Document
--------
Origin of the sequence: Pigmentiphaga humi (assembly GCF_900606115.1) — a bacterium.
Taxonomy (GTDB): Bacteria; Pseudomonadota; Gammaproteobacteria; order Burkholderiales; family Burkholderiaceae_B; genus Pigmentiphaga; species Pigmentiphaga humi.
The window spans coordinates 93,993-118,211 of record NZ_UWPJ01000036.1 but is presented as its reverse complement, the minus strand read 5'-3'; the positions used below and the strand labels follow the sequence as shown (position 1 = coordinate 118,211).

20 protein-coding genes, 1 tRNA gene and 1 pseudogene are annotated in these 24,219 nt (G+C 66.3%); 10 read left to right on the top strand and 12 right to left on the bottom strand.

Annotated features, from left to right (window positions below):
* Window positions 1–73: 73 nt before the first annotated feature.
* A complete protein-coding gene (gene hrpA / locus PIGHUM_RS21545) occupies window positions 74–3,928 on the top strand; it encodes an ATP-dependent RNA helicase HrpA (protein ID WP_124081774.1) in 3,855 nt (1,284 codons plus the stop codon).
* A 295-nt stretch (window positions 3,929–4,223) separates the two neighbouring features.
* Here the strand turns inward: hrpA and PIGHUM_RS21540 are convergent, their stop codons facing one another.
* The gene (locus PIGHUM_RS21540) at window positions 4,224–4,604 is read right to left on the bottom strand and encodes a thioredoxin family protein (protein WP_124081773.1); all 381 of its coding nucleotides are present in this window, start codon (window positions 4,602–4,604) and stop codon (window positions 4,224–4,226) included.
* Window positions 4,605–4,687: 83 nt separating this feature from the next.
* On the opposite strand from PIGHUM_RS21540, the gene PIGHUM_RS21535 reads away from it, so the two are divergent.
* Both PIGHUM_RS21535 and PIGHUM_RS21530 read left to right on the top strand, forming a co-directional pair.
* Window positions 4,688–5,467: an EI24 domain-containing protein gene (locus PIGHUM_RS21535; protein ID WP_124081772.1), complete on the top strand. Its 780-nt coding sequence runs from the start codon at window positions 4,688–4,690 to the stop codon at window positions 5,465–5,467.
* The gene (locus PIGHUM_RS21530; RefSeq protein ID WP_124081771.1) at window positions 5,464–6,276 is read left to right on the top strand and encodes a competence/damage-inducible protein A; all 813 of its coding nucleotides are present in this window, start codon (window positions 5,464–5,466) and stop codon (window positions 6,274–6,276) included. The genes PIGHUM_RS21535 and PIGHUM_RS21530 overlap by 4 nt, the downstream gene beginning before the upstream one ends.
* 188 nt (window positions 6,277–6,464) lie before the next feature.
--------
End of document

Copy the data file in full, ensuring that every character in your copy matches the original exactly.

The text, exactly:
Origin of the sequence: Pigmentiphaga humi (assembly GCF_900606115.1) — a bacterium.
Taxonomy (GTDB): Bacteria; Pseudomonadota; Gammaproteobacteria; order Burkholderiales; family Burkholderiaceae_B; genus Pigmentiphaga; species Pigmentiphaga humi.
The window spans coordinates 93,993-118,211 of record NZ_UWPJ01000036.1 but is presented as its reverse complement, the minus strand read 5'-3'; the positions used below and the strand labels follow the sequence as shown (position 1 = coordinate 118,211).

20 protein-coding genes, 1 tRNA gene and 1 pseudogene are annotated in these 24,219 nt (G+C 66.3%); 10 read left to right on the top strand and 12 right to left on the bottom strand.

Annotated features, from left to right (window positions below):
* Window positions 1–73: 73 nt before the first annotated feature.
* A complete protein-coding gene (gene hrpA / locus PIGHUM_RS21545) occupies window positions 74–3,928 on the top strand; it encodes an ATP-dependent RNA helicase HrpA (protein ID WP_124081774.1) in 3,855 nt (1,284 codons plus the stop codon).
* A 295-nt stretch (window positions 3,929–4,223) separates the two neighbouring features.
* Here the strand turns inward: hrpA and PIGHUM_RS21540 are convergent, their stop codons facing one another.
* The gene (locus PIGHUM_RS21540) at window positions 4,224–4,604 is read right to left on the bottom strand and encodes a thioredoxin family protein (protein WP_124081773.1); all 381 of its coding nucleotides are present in this window, start codon (window positions 4,602–4,604) and stop codon (window positions 4,224–4,226) included.
* Window positions 4,605–4,687: 83 nt separating this feature from the next.
* On the opposite strand from PIGHUM_RS21540, the gene PIGHUM_RS21535 reads away from it, so the two are divergent.
* Both PIGHUM_RS21535 and PIGHUM_RS21530 read left to right on the top strand, forming a co-directional pair.
* Window positions 4,688–5,467: an EI24 domain-containing protein gene (locus PIGHUM_RS21535; protein ID WP_124081772.1), complete on the top strand. Its 780-nt coding sequence runs from the start codon at window positions 4,688–4,690 to the stop codon at window positions 5,465–5,467.
* The gene (locus PIGHUM_RS21530; RefSeq protein ID WP_124081771.1) at window positions 5,464–6,276 is read left to right on the top strand and encodes a competence/damage-inducible protein A; all 813 of its coding nucleotides are present in this window, start codon (window positions 5,464–5,466) and stop codon (window positions 6,274–6,276) included. The genes PIGHUM_RS21535 and PIGHUM_RS21530 overlap by 4 nt, the downstream gene beginning before the upstream one ends.
* 188 nt (window positions 6,277–6,464) lie before the next feature.